Posts from ‘Buick’
The strangest thing about the 1981 midsize-wagon market is the absence of Ford products from the segment. While Ford was still very much in the wagon business, the company no longer produced a wagon to compete directly with longroof versions of the Chevrolet Malibu or Dodge Diplomat.
Fast is a relative term. For 2017, there are a number of vehicles that will make the mad dash from a dead stop to 60 mph in three seconds or less. Count the Chevrolet Corvette Z06, Ferrari 488 GTB, and Porsche 911 Turbo among them.
Big is a relative term. In regards to American passenger-car engines, “big” in the early Seventies meant 460 cubic inches from Ford; 440 cubic inches from Chrysler; and 454, 455, and even 500 cubic inches from General Motors.
It’s a dead category in the U.S. today, but look back about 40 years and you’ll find that midsize station wagons were very popular. Rendered obsolete by consumers’ preference for minivans and crossovers, the midsize wagon has all but disappeared from the American landscape—unless you count pricey European imports.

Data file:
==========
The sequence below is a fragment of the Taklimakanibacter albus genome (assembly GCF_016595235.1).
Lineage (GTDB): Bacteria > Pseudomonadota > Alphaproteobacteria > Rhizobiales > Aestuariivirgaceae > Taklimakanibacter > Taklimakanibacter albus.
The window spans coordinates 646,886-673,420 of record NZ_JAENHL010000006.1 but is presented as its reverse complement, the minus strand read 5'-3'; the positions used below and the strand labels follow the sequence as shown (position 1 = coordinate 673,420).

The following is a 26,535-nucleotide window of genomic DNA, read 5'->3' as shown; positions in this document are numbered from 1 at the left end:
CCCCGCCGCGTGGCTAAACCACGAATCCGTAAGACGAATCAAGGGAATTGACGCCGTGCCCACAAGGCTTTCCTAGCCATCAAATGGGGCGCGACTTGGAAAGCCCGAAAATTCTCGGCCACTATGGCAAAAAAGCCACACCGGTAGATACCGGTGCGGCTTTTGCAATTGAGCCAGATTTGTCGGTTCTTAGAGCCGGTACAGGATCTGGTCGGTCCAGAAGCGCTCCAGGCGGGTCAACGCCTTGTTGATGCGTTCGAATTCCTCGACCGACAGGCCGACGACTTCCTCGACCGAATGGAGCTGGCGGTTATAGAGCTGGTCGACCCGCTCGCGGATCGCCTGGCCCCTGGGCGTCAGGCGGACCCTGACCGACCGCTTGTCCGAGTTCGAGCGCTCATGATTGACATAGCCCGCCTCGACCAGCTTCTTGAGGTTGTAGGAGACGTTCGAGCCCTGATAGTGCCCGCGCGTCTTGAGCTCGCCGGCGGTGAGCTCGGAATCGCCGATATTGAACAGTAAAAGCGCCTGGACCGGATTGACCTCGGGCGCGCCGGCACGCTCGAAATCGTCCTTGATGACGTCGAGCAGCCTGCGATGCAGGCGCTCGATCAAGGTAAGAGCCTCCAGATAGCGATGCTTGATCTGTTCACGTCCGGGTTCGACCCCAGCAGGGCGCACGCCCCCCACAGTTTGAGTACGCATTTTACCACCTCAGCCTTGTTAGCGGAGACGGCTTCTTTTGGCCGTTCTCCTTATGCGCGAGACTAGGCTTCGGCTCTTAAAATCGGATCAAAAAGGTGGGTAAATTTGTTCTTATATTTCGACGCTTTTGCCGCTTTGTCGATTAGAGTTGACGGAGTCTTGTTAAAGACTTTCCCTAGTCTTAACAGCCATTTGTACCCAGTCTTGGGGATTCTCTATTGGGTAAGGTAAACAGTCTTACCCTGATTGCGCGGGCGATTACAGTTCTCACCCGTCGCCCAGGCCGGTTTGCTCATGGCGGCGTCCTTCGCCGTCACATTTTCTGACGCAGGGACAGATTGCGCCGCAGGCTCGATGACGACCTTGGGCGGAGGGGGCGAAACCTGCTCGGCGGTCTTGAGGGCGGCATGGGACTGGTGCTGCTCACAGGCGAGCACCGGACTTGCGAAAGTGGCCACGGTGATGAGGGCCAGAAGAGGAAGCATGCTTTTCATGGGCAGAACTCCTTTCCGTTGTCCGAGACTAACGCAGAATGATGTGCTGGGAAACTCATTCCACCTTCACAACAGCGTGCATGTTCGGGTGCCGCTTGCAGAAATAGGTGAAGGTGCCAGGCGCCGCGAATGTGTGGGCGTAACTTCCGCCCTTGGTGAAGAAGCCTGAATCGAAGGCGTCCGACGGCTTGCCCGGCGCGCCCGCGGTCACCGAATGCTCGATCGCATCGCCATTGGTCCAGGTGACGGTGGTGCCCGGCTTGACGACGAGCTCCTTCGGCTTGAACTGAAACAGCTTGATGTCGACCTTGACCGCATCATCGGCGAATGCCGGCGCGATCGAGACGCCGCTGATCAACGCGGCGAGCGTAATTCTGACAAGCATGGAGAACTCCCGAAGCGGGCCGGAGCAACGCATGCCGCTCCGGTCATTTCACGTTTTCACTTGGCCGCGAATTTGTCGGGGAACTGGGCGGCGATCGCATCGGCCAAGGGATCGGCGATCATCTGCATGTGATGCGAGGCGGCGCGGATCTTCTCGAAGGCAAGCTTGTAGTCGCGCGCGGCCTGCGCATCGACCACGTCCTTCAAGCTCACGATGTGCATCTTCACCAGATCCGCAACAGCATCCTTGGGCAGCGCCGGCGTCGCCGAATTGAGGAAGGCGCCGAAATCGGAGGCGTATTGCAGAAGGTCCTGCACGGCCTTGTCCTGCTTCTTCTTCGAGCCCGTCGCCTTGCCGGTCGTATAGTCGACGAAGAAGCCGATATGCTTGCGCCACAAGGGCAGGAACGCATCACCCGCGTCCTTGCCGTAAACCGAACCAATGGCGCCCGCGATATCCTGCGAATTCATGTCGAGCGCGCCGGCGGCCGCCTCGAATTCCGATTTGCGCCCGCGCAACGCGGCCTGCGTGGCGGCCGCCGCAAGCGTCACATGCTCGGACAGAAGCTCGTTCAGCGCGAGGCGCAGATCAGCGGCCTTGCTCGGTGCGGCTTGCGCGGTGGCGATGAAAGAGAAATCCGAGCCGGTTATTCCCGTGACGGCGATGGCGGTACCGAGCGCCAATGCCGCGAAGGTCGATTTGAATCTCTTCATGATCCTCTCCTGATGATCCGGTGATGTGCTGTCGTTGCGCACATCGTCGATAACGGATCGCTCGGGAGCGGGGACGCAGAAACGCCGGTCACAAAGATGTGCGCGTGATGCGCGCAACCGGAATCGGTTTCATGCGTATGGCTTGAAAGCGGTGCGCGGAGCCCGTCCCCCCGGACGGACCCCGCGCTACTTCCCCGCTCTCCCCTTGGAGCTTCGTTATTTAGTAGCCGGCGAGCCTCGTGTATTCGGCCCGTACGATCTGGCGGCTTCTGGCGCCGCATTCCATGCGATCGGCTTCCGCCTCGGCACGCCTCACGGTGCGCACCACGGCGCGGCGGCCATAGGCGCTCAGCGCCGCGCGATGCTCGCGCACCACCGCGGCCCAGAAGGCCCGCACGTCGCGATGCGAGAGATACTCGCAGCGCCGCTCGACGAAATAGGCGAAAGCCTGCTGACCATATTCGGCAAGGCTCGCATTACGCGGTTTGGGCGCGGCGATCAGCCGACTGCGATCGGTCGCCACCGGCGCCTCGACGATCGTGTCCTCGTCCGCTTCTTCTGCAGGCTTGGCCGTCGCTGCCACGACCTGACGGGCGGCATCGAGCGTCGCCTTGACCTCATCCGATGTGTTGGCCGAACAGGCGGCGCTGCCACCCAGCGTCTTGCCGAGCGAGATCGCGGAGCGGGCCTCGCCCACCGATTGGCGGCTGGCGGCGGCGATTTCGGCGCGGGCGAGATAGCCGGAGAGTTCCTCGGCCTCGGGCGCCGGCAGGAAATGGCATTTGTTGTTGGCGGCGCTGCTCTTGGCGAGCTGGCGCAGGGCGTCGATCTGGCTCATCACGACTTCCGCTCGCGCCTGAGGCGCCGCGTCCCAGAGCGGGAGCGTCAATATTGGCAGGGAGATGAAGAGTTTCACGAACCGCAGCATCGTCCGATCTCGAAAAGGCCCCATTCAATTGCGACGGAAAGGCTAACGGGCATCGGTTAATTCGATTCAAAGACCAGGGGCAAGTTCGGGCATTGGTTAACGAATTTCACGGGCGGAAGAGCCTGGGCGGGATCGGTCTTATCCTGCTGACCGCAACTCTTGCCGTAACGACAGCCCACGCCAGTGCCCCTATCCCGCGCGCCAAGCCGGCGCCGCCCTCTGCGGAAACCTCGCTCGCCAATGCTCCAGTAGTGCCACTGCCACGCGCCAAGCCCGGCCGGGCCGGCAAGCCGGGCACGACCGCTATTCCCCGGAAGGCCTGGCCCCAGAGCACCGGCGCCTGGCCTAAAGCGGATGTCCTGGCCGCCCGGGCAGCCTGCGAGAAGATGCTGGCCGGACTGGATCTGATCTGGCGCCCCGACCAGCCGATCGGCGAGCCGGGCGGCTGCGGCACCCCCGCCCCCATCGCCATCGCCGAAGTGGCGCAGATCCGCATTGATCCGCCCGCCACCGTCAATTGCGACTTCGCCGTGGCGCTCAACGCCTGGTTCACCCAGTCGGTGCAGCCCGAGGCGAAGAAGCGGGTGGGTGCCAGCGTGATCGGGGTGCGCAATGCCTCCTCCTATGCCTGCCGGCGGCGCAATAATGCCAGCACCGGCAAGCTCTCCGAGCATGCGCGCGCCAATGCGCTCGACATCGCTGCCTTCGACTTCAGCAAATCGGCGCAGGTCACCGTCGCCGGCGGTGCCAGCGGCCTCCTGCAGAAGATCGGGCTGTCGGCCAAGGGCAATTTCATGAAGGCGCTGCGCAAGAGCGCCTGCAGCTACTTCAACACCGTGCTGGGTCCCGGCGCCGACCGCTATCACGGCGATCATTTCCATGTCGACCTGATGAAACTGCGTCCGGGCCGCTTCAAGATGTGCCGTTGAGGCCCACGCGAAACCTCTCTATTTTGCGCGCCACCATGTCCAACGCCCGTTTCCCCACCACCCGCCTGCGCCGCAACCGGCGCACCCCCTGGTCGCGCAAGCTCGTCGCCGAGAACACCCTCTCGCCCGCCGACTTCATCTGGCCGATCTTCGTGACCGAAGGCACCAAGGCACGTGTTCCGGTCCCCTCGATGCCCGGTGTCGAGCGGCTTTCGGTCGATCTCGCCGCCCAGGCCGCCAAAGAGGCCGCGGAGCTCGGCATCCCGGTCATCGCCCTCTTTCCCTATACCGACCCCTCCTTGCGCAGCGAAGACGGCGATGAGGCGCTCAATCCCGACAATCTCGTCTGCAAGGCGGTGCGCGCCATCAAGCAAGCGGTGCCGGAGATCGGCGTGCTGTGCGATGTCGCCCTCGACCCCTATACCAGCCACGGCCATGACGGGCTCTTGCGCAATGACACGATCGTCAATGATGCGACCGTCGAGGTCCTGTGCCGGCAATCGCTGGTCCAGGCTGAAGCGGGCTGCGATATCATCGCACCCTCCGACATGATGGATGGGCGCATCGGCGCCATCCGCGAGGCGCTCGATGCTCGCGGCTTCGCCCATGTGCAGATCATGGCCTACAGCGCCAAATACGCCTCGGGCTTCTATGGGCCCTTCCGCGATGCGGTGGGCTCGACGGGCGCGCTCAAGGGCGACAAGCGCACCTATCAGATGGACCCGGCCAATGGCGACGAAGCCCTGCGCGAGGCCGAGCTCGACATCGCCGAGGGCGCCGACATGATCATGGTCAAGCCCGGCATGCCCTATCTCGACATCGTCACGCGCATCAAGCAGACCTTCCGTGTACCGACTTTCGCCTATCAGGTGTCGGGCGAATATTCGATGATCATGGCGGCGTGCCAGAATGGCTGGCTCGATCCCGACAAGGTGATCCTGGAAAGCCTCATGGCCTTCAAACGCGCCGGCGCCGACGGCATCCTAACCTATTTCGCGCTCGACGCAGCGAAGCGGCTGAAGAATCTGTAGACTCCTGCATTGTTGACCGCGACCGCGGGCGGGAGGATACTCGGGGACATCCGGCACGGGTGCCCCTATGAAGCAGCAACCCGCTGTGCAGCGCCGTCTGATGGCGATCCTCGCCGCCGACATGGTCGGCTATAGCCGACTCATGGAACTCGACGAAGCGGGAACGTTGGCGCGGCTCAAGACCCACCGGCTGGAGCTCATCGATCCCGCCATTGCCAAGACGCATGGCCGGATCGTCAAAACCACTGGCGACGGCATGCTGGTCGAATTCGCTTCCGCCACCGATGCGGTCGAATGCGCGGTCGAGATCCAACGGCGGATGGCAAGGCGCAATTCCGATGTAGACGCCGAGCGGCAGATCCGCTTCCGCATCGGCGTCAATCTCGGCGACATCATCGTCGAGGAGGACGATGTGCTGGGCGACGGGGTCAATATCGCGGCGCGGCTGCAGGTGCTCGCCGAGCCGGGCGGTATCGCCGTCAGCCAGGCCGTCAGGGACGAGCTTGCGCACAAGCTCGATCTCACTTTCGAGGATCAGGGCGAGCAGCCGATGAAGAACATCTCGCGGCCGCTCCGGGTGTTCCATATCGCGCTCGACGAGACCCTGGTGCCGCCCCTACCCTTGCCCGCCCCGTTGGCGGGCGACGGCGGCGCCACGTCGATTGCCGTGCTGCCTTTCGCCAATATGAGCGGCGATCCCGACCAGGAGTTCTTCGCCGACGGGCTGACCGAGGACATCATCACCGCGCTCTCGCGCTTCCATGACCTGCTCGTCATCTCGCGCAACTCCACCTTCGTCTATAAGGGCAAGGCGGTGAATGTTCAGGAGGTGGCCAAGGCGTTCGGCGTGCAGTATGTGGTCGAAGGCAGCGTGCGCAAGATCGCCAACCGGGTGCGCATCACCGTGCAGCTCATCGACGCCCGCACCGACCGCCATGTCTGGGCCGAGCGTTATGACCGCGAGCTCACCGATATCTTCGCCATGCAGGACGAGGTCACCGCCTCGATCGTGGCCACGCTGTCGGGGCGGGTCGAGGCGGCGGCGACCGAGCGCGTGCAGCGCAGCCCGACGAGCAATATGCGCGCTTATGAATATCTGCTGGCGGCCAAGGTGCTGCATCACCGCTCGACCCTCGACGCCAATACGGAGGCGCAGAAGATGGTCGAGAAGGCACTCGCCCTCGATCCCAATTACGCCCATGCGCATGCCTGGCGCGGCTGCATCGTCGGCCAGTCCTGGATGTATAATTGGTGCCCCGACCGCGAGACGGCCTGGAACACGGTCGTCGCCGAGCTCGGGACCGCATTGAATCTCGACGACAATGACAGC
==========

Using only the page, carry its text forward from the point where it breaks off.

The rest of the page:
General Motors’s Buick division issued a press release today announcing the creation of a new top-line luxury sub-brand: Avenir. Per Buick spokesperson Arianna Kughn, Avenir will function for Buick much like the Denali sub-brand does for the GMC truck and SUV lineup.
One might have assumed that, back some six decades, the realism of television might have served to protect the more fantastic qualities of print advertising. Especially automotive print ads, where dazzlingly illustrated cars with wonderfully exaggerated proportions were set into equally improbable landscapes.
We can talk all day about how much cars have changed over the past four decades. It’s easy to point at the demise of large sedans, the ever-growing popularity of SUVs and crossovers, and the rise of import brands. But, one of the most telling indicators of how much things have changed is the language we use to describe vehicles.
by Frank Peiler
Station wagons are really getting hot in the old car hobby, probably because most of the collectible hardtops and convertibles have already been taken. Sure, there are still plenty of two- and four-door sedans from the 50s and 60s, but these cars are just too dull for most folks in the hobby. Station wagons, on the other hand, can still be found here and there, but most have lived hard lives and usually need complete and costly restorations.
The word “turbo” is enjoying massive marketing popularity these days. Advertisers and branding folks have slapped it on tools, energy drinks, and dietary supplements.
While it’s certainly the most “Buick-like” vehicle in the marque’s lineup, the redesigned 2017 LaCrosse is breaking out of its traditional mold with swoopier styling, a sportier demeanor, and many new high-tech features.